I saw the above "meme" on the Internets the other day and it struck me as a classic example of Learned Helplessness. You can't win at the game of life, so you might as well give up, order a double-tall latte frapachino at Starbucks and a burrito the size of your head at Chipolte! Haw-haw!
Seriously, though, this "Meme" was obviously created by someone from overseas (Hello Russia?) who has no idea how things work in America. To begin with, $8000 is more than the maximum out-of-pocket on an Obamacare plan, so it is hard to understand how anyone could end up with a staggering bill like that on an annual basis, much less a monthly one. Not only that, this represents a serious illness (cancer, car accident, whatever) that isn't affecting a "typical" Millennial or anyone else for that matter.
The rent thing is also suspect. I have a condo in the DC area - next to a Metro station, no less, and it rents out for $1300 a month, utilities included. That's pretty cheap! Maybe $2000 a month is the "norm" in a trendy district or a tech hotspot like the bay area, but not the rest of the USA. Where I live, you can rent a place for under $1000 a month - sometimes well under.
But it gets even better than that. Get a roommate, a lover, a partner, or a spouse, and that rent check cuts itself in half. So many people I meet today are loners and lonely and wonder why their life sucks. They claim they can't get laid, and everything costs too much. But if they would just find someone to live with (and no, you are not "entitled" to marry Stacey or whatever) you can cut your personal overhead in half.
But it doesn't end there. The punchline of the piece is "you could save $3 by making meals at home!" which is also wrong. The "Meme" posits that the Millennial spent $49 a month on meals and coffee (no mention in the budget for groceries - but hey, the whole thing is made-up anyway!). Making meals at home would save about 3/4 of that cost, or about $40. Coffee at home costs about 22 cents a cup to make. It's free in the break room at work. Going out to buy coffee at Starbucks is just stupid.
It may not seem like a lot, but $40 a month, invested at 7% interest over a 45-year working life, amounts to an additional $146,760.85 in your retirement account. Additional - because I suspect the typical slacker who uses a restaurant as a kitchen isn't spending only $49 on meals but far, far more.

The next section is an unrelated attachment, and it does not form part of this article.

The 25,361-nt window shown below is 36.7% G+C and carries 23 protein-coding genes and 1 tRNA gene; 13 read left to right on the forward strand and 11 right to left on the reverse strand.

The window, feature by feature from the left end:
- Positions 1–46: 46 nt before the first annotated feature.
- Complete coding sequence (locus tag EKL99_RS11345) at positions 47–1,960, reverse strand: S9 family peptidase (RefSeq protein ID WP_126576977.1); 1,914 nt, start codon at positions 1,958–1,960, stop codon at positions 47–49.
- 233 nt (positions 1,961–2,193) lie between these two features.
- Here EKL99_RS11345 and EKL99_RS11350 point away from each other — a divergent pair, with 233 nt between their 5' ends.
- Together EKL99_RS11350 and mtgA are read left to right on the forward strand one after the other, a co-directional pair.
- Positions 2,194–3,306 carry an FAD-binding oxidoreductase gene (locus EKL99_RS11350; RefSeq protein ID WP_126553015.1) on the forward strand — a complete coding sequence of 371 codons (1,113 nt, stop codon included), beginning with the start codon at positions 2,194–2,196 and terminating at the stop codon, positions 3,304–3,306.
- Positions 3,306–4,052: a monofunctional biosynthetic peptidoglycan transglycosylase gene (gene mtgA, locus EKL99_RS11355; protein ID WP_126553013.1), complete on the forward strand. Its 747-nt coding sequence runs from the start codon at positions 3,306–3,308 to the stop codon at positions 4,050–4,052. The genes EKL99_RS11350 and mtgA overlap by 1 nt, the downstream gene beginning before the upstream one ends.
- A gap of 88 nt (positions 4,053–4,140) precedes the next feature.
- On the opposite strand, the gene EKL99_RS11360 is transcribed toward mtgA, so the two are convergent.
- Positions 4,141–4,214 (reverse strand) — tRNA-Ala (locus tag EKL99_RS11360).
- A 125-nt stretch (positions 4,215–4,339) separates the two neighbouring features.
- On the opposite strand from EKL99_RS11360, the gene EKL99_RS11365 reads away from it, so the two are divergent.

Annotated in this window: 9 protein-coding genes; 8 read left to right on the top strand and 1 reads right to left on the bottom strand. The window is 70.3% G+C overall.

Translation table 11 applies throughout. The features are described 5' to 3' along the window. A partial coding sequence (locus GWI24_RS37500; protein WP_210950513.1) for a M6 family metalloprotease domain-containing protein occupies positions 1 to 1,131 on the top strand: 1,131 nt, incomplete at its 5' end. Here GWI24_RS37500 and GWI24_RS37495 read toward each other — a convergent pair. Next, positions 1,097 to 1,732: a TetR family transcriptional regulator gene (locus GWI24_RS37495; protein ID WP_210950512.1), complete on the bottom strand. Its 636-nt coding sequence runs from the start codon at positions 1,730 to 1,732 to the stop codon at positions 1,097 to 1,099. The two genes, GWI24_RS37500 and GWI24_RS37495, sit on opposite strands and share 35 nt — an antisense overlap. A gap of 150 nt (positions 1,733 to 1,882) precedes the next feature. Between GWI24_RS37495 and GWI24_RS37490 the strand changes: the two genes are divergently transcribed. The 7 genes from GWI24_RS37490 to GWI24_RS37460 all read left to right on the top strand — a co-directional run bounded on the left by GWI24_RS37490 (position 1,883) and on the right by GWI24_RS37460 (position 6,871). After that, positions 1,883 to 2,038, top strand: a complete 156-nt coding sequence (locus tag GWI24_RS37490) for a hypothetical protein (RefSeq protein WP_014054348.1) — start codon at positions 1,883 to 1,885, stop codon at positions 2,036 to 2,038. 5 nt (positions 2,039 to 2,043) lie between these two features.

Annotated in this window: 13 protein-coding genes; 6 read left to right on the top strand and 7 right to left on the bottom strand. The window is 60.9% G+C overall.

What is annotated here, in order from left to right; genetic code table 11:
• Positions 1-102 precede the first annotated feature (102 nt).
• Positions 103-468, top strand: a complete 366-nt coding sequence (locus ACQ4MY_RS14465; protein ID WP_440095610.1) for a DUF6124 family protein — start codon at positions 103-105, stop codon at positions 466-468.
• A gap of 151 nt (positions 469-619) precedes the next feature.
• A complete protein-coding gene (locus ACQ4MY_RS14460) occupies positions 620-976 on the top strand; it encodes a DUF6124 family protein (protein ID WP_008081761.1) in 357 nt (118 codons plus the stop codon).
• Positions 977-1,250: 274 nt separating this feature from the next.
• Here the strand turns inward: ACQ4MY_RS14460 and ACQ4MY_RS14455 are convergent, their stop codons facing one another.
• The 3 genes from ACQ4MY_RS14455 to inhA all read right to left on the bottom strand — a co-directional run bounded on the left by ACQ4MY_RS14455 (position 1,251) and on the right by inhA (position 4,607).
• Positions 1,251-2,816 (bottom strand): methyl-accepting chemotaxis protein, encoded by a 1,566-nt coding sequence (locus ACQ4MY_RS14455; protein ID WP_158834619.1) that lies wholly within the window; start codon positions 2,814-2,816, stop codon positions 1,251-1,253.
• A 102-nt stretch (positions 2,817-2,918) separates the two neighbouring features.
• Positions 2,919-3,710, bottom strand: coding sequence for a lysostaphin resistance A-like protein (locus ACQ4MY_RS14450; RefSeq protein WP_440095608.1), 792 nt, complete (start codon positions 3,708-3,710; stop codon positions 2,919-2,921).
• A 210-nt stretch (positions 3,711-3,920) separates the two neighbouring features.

Little costs add up - on your credit card, resulting in intractable credit card debt. Compound interest is a bitch when you borrow, a friend when you save. And that has been the whole point of this blog - how small cuts in your budget allow you to save for the future - and you will have a future. You can't just decide to invest without taking that money from somewhere.
There are other liberties taken in this "Meme" as well - Netflix went from $8.99 a month to $12 for some reason - and there is no reason to have it every month. Watch a streaming channel, see all there is to see in a month (believe me, Netflix is pretty shallow in content - they all are!) and move on. You don't have a "right" to cable or a streaming service, that's just bullshit.
The Uber thing is hard to parse. I guess this person doesn't have a car? Or did they get hammered at the bar (expense not shown, along with drugs) and need a ride home? It is just tossed in there because I guess Russians think that is how we live.
So what's the point of this "Meme"? Several. First, it is a shot at class warfare - the rich have it so good while the rest of us struggle to pay for our Starbucks while inexplicably failing to sign up for Obamacare - and we all have chronic medical conditions that cost thousands of dollars a month. Yea, that could happen, I suppose. I guess it could happen if you were one of those Obamacare deniers (like the anti-vaxxers) who refused to get a free Obamacare plan just to "show the man" they weren't going to accept charity (but at the same time let the hospital absorb their $50,000 emergency room bill from their motorcycle accident!). In other words, it is just bullshit.
The second thing, is of course, the underlying premise that unless radical social change is enacted a la Ms. AOC, well, you might as well not bother trying. Just wait for the revolution - saving money is for chumps! So go ahead, have that Starbucks - it is an act of rebellion! Besides, you deserve it!
Which takes us back to learned helplessness. When you think nothing you do in your life changes your environment, it is all-too-easy to cower in the corner, hunker down on your sofa, order delivery food and binge-watch Netflix or play video games for hours on end or just surf the net. We call that "mental depression" and it is a mental illness.
And when you do this, well, it is no surprise your life doesn't go anywhere, which seems pretty obvious when you think about it.
Does this mean social change is a bad idea? Heck no - far from it! But obsessing about social change while not balancing your checkbook isn't a good idea. Not balancing your checkbook on the premise that unless radical social change occurs, is just ridiculous.
Life will always deal you a shitty hand - and most people realize this when they get older and get infirm and realize they have not much left to look forward to. I complained about my diverticulitis until I met a man at a campground here - 15 years younger than me, and still working - who not only had diverticulitis, but had 12" of bowel removed, at which time they found cancer. Yea, that. But he isn't bitching about his $8000-a-month "doctor bill" because it doesn't exist - he has Obamacare.
But that doesn't fit the narrative, does it?